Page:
slow, idle, brave

slow, idle, brave July 8, 2010

Today, while zooming through a profile piece on an artist and mother in the New York Times, I came across a new parental catch phrase that seems to ring true with my husband’s notion of “idle parenting,” as he defined it in Wednesday’s post.

That notion was artist Karen Kimmel’s reference to “slow parenting.” She described it as “the idea of making time to be a parent. We so undervalue our time, say yes to too many things and have been programmed to think it’s never enough. Profound things happen when you slow down.”

The interview veers off in the direction of her new venture — Kimmel Kids — an educational line of “tools and toys aimed at getting children and their parents involved in making art.” But what stuck with me in that article was her brief mention of slow parenting. I googled it.

I found this and several other links describing what is called the “Slow Movement,” (taking its name from Carl Honoré’s first book In Praise of Slowness). In the interview I read with Honoré, he speaks to our culture’s perfect swirly storm of opportunity and competition. Our society’s reaction to those two things? We give our children the best of everything, every opportunity, while we long to achieve the perfect family that raises the perfect children.

I know the children who are rising out of this cultural mess. I worked among them in posh suburban Philadelphia. These high school students were gifted immensely and forced by their well meaning parents (whom they did not question) to spend all their free time developing, sharpening, and succeeding in their individual “goals.” Those kids were broken, aimless, and often unable to articulate how they could have so much and feel so lost.

Listen to Honoré’s idea of reprogramming our families toward slowness:

“To me, Slow parenting is about bringing balance into the home. Children need to strive and struggle and stretch themselves, but that does not mean childhood should be a race. Slow parents give their children plenty of time and space to explore the world on their own terms. They keep the family schedule under control so that everyone has enough downtime to rest, reflect and just hang out together…Slow parents understand that childrearing should not be a cross between a competitive sport and product-development. It is not a project; it’s a journey.”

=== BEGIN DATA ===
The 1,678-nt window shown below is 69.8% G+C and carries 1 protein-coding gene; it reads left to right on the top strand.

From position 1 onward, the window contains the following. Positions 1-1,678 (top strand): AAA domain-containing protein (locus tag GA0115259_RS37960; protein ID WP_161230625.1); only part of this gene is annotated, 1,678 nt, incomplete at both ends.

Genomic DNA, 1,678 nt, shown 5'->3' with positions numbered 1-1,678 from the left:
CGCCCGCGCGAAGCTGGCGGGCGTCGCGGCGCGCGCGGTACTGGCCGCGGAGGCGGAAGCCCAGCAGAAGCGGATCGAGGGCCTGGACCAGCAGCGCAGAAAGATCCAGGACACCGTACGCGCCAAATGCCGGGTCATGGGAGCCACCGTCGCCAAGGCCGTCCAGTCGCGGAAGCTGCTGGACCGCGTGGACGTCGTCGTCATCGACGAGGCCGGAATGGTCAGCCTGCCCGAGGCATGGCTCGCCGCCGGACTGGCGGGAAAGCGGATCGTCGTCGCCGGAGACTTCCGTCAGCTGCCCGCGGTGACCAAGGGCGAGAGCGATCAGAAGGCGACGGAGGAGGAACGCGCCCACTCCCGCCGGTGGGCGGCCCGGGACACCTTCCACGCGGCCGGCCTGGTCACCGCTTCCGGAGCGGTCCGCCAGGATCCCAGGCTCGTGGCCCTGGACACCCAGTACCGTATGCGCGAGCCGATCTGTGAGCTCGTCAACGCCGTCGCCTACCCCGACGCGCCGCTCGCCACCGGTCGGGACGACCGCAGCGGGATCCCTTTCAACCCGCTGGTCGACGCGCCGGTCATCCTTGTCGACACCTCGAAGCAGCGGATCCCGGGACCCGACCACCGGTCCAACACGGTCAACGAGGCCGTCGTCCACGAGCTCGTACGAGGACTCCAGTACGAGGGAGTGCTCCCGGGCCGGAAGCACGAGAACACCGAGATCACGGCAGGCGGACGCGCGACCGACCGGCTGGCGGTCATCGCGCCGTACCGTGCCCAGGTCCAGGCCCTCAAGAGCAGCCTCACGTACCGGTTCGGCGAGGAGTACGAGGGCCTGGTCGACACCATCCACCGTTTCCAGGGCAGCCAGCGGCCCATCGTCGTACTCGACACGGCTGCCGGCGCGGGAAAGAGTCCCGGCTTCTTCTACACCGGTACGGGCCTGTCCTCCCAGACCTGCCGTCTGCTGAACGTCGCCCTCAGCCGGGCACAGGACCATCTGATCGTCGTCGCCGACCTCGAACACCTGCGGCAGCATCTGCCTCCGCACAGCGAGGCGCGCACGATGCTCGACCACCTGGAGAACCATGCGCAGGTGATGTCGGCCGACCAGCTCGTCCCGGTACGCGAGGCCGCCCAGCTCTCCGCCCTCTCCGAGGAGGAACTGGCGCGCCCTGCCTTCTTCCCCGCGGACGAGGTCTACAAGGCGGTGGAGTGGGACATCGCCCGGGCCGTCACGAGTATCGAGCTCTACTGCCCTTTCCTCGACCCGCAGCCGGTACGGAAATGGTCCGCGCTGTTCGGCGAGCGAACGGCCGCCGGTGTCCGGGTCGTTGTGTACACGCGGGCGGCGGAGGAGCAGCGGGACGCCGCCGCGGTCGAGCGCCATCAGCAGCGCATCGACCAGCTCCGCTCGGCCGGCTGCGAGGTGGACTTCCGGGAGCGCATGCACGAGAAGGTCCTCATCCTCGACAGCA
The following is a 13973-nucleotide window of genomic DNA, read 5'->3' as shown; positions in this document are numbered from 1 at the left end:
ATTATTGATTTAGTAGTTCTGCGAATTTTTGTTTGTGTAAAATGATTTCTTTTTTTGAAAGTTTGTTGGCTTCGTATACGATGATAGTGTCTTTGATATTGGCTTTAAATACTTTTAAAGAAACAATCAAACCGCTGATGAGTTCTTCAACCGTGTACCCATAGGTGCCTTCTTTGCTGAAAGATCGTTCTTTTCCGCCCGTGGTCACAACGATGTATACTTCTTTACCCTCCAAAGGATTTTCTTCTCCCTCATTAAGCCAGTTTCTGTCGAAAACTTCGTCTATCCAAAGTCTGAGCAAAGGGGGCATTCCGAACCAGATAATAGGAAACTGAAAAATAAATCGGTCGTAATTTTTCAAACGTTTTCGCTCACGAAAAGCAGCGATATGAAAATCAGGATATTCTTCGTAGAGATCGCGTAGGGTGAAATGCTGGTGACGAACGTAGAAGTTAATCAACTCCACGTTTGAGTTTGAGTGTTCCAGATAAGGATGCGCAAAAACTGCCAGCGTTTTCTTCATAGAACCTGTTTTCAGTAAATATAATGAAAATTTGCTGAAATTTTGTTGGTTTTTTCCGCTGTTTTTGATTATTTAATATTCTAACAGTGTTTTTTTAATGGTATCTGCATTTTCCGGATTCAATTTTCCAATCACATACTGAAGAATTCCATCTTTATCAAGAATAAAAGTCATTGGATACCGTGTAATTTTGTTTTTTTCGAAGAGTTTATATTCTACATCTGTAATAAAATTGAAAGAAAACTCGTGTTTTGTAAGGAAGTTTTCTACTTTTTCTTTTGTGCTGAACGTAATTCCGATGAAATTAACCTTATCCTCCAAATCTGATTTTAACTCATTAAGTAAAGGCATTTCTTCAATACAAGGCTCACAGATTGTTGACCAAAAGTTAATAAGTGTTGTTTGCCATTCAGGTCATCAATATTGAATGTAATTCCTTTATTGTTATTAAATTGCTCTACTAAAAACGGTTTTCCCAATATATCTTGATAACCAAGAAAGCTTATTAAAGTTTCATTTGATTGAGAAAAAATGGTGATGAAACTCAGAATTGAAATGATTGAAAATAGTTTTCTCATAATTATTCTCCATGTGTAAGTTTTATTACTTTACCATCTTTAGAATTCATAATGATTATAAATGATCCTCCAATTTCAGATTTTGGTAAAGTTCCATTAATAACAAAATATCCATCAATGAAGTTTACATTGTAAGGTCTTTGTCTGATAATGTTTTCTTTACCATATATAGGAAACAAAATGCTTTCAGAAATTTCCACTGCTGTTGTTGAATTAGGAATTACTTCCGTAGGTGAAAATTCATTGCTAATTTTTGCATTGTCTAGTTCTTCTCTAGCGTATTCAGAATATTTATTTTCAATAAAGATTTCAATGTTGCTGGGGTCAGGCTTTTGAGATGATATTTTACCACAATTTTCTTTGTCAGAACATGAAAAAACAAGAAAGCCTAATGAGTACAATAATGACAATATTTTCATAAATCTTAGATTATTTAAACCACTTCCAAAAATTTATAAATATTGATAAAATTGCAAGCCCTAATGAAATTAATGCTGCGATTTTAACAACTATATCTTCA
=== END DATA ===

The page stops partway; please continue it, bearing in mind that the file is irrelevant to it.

Maybe my experiences with high school kids have forever tainted me toward the idea of the intense development of our children. (A mom at the park casually mentioned the other day that her “hobby” is researching preschools for her near two-year-old son. I’ve been asked often enough if I have August in any language immersion courses. Mandarin, anyone? And since when was a toddler’s “consistent schedule” the most important physiological determiner of his success? I’m sorry…I’m ranting.)

Perhaps I long for slowness for my son for more reasons than the hurting teenagers I’ve known and loved. I own the memory of my childhood: living in my swimsuit all summer, reading whatever books I most loved, running around the neighborhood with my brothers all afternoon. Eating popsicles on the couch.

Perhaps parenting slow is the bravest choice we can make in our success warped shiny society. Perhaps I should thank you, Mom and Dad, for being brave. Thank you that you did not force me into summer learning courses, but you encouraged me to sign up for the public library reading contest. Thank you that you did not ship me off to softball camp in hopes that I would impress your friends with my super important scholarship to Amazingly Fancy College. Instead you played wiffleball with us on late summer evenings in the front yard.

It’s because of you that I did not get that scholarship. I did not get into that college. Instead I learned what I loved. Jesus and words. And I learned that slowly: At home. With my family and with books.

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